Baseline Hearing Levels Post-Surgery for the Southern Cochlear Implant Program
Degree GrantorUniversity of Canterbury
Degree NameMaster of Audiology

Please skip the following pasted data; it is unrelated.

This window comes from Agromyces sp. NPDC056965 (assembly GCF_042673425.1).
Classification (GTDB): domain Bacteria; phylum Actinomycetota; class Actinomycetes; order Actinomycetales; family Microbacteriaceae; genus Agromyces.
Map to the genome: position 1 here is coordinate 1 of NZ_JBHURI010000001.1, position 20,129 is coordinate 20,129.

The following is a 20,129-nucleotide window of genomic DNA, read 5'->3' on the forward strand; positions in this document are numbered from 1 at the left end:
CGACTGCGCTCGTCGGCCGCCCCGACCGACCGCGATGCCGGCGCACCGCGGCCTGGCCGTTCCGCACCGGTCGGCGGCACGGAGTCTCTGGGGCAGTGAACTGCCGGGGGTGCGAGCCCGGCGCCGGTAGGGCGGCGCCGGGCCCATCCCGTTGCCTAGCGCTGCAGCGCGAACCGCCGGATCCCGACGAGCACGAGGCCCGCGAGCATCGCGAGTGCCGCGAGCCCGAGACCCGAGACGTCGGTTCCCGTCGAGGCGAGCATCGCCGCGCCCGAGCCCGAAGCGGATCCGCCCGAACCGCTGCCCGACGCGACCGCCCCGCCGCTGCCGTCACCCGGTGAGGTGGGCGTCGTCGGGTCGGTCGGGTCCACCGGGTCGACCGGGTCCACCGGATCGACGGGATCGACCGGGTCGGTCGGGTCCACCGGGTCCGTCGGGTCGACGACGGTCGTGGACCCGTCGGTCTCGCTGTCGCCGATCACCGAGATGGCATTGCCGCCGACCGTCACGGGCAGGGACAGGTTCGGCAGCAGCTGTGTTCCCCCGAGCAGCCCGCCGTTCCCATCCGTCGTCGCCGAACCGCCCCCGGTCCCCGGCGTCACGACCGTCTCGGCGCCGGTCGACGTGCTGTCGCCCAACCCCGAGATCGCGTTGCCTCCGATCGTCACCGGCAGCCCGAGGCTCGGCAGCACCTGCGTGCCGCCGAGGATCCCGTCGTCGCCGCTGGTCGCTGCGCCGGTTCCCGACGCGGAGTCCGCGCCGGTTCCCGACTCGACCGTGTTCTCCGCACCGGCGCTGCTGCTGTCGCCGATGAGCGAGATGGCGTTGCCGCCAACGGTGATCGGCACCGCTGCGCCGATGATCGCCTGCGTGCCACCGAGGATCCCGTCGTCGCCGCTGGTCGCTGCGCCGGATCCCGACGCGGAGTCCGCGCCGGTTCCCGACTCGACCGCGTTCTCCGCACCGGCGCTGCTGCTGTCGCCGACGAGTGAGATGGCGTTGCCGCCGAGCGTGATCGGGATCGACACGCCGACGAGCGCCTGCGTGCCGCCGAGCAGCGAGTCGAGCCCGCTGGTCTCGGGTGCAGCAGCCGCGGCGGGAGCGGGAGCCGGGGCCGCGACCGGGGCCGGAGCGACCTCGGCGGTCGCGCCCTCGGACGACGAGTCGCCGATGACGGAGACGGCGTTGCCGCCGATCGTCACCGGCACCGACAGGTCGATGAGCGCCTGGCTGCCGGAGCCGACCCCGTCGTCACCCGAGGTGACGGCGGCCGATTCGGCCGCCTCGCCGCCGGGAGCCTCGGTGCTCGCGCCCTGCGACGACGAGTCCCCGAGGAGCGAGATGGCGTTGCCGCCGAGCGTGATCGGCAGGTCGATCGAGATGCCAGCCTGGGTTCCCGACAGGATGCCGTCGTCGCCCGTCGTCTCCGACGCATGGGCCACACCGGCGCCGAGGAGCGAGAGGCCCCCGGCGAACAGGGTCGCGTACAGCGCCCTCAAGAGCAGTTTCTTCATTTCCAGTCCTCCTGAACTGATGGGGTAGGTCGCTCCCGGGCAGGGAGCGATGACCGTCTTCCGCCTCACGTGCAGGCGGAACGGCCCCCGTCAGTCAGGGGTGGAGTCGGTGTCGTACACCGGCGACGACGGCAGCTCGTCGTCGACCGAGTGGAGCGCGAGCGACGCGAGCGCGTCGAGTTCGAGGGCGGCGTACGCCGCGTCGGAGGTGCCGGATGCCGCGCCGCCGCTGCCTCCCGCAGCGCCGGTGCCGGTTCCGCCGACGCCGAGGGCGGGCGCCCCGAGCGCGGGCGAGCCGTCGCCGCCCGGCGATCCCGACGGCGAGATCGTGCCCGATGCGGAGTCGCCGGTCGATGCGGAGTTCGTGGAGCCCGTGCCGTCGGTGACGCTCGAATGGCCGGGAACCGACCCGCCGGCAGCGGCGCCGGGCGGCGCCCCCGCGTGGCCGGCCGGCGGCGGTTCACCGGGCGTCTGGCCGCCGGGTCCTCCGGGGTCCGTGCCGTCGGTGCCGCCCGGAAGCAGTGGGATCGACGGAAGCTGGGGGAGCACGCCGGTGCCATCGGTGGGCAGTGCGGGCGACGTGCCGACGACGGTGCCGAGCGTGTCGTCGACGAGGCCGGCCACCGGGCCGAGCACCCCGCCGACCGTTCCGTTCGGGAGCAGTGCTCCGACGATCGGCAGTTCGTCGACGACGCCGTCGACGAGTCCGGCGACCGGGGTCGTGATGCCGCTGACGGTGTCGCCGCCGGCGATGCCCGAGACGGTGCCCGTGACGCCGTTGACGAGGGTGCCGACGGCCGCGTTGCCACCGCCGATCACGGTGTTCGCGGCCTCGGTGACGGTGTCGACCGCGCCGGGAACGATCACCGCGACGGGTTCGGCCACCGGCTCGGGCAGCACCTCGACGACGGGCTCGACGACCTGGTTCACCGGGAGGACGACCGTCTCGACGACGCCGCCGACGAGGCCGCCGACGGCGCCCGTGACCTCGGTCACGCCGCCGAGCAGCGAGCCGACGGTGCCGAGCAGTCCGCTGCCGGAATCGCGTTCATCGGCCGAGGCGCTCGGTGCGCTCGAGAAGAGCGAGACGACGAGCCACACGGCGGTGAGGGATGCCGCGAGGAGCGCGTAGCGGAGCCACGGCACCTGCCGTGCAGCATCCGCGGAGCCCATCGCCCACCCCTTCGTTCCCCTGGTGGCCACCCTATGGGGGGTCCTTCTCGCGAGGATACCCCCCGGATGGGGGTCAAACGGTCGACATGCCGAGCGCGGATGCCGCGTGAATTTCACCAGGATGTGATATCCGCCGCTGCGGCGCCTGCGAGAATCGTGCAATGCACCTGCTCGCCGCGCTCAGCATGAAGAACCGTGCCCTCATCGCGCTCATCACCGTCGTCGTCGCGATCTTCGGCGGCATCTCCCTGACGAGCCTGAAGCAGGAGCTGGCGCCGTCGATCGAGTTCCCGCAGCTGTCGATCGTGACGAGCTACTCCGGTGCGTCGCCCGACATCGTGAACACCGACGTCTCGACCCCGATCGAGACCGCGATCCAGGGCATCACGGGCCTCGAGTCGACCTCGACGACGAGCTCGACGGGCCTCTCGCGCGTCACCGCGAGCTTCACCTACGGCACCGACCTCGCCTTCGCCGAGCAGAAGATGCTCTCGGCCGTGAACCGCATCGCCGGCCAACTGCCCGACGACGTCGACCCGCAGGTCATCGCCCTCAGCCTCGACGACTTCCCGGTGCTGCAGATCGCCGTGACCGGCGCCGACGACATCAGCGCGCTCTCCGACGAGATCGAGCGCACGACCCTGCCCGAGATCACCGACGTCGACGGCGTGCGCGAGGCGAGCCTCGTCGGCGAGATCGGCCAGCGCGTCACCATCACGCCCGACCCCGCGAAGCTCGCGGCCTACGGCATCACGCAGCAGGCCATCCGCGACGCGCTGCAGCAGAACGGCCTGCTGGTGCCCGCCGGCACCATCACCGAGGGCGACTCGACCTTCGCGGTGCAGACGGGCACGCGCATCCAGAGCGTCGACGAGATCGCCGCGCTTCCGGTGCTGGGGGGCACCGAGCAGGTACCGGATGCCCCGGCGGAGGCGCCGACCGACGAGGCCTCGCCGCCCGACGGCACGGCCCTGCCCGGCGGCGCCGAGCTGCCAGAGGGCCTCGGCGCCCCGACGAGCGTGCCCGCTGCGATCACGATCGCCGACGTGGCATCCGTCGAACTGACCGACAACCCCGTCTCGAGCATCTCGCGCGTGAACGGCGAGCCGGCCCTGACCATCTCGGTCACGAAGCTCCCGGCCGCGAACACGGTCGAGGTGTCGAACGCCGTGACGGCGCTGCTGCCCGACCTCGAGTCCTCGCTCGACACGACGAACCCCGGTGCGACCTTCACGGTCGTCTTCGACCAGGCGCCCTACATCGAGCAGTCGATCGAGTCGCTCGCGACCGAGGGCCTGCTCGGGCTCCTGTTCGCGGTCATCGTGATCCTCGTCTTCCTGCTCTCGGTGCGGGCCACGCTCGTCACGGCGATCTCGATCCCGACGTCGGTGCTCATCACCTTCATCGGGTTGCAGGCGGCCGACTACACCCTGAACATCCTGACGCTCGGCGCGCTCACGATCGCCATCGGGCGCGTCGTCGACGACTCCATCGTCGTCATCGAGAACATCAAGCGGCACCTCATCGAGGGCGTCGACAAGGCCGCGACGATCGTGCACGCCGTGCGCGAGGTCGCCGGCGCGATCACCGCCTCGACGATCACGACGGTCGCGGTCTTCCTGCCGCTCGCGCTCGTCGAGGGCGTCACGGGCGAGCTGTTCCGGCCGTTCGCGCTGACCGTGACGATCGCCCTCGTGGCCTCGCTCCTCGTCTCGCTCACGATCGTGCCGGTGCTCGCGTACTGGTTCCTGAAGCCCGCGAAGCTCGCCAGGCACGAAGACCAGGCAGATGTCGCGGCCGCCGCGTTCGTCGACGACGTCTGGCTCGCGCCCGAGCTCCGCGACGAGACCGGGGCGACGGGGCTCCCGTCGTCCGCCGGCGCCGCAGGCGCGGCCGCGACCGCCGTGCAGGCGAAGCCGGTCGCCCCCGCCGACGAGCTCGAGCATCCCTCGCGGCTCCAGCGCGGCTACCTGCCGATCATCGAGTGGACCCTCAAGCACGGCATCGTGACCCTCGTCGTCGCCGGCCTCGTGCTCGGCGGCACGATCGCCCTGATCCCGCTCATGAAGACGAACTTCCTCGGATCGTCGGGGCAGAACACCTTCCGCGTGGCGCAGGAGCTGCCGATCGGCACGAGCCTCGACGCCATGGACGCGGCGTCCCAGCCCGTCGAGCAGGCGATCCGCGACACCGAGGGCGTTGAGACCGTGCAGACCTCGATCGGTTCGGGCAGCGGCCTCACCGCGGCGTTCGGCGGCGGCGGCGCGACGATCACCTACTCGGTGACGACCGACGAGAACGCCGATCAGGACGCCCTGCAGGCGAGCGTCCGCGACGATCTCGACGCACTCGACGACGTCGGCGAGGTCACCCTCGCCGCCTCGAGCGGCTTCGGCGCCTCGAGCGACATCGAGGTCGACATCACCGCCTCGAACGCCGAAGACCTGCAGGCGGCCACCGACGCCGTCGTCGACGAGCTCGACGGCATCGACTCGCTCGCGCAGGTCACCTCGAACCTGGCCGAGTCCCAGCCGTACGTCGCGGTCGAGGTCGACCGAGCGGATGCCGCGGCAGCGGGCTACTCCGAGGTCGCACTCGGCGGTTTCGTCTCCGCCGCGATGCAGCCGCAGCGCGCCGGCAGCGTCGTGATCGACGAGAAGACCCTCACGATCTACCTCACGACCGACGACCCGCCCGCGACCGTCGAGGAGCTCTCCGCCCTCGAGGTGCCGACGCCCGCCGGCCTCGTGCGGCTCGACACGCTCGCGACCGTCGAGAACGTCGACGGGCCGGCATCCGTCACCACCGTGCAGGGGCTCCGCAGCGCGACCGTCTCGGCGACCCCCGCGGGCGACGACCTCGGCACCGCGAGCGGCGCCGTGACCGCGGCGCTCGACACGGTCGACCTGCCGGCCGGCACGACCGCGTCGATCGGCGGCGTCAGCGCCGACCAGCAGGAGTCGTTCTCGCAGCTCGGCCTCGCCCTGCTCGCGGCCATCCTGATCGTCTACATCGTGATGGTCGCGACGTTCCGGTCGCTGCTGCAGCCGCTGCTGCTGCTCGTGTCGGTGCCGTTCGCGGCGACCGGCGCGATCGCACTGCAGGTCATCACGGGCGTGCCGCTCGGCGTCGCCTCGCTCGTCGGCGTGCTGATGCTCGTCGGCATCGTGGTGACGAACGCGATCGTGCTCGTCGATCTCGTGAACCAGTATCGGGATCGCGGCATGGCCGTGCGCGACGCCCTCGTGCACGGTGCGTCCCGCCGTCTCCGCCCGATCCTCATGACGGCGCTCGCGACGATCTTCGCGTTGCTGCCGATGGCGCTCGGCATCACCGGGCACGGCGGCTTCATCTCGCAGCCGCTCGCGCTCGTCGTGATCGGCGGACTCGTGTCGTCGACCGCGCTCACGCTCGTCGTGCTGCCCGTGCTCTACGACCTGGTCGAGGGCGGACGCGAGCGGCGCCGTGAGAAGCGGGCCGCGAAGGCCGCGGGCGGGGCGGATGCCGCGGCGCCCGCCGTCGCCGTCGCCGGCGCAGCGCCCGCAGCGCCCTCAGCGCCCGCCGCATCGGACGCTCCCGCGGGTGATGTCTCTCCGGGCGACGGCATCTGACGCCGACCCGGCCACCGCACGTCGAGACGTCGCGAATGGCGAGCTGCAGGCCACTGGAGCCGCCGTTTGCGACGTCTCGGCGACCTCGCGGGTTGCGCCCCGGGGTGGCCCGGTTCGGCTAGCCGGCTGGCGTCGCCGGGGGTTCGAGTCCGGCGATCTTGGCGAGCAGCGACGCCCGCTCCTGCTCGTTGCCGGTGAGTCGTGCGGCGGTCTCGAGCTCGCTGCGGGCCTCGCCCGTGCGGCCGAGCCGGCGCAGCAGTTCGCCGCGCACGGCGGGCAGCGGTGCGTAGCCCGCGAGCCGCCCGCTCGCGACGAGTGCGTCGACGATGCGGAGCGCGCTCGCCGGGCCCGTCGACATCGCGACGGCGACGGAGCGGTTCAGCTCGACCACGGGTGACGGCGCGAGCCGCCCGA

This study aims to obtain baseline data on the levels of post-surgery acoustic hearing for adult cochlear implant (CI) users in the Southern Cochlear Implant Program (SCIP), and to compare these to their pre-surgery hearing levels. The surgical techniques for implanting the CI are constantly being improved, with current trends aiming to preserve as much residual hearing as possible. Up until 2007, no specific measures were employed by surgeons involved with the (SCIP) to preserve residual hearing during the implantation procedure. It is hypothesised that: i ) Although post-surgery hearing thresholds will be significantly lower than pre-surgery levels, numerous patients will still have some degree of residual hearing remaining in their implanted ear; and ii) That participants with greater levels of residual hearing in the implanted ear will perform better on speech perception tests. The study included 25 postlingually-deafened adults (18 yrs and above) who were implanted through the SCIP, and who had pre-surgery hearing levels of 100dB or better at 250, 500 & 1000 Hz. There were 6 males and 19 females with a mean age of 57.4 years (SD = 13.89). Their average experience with a CI was 28.12 months (SD = 19.14). Hearing thresholds using puretones as well as speech perception of the participants was assessed. The Consonant-Nucleus-Consonant (CNC) test for words as well the Hearing-In-Noise Test (HINT) for sentences were used to assess speech perception. The mean post-surgery puretone average (PTA) (i.e. average of hearing thresholds of 250, 500, 1000 & 2000 Hz) was found to be 117 dB HL, as compared to 89 dB HL presurgery. Thirteen of the 25 participants (52%) presented with measurable levels of acoustic hearing levels in their implanted ear. The participants showed significant improvement in their pre-surgery to post-surgery speech perception scores in quiet (Sentences: pre- 19%; post- 82%. Words: pre- 7%; post- 55%).However, participants with greater levels of residual hearing in the implanted ear did not perform better on speech perception tests. These speech perception results suggest that the current implant recipients from the SCIP are obtaining significant improvement in speech perception outcomes post-surgery. Results suggest that hearing can be preserved in CI surgery even without specific techniques being employed. Therefore, there is a potential for greater levels of hearing to be preserved if surgeons start to use modified techniques. This may impact on pre- and post-surgery clinical counselling, as well as when determining the future CI candidacy criteria.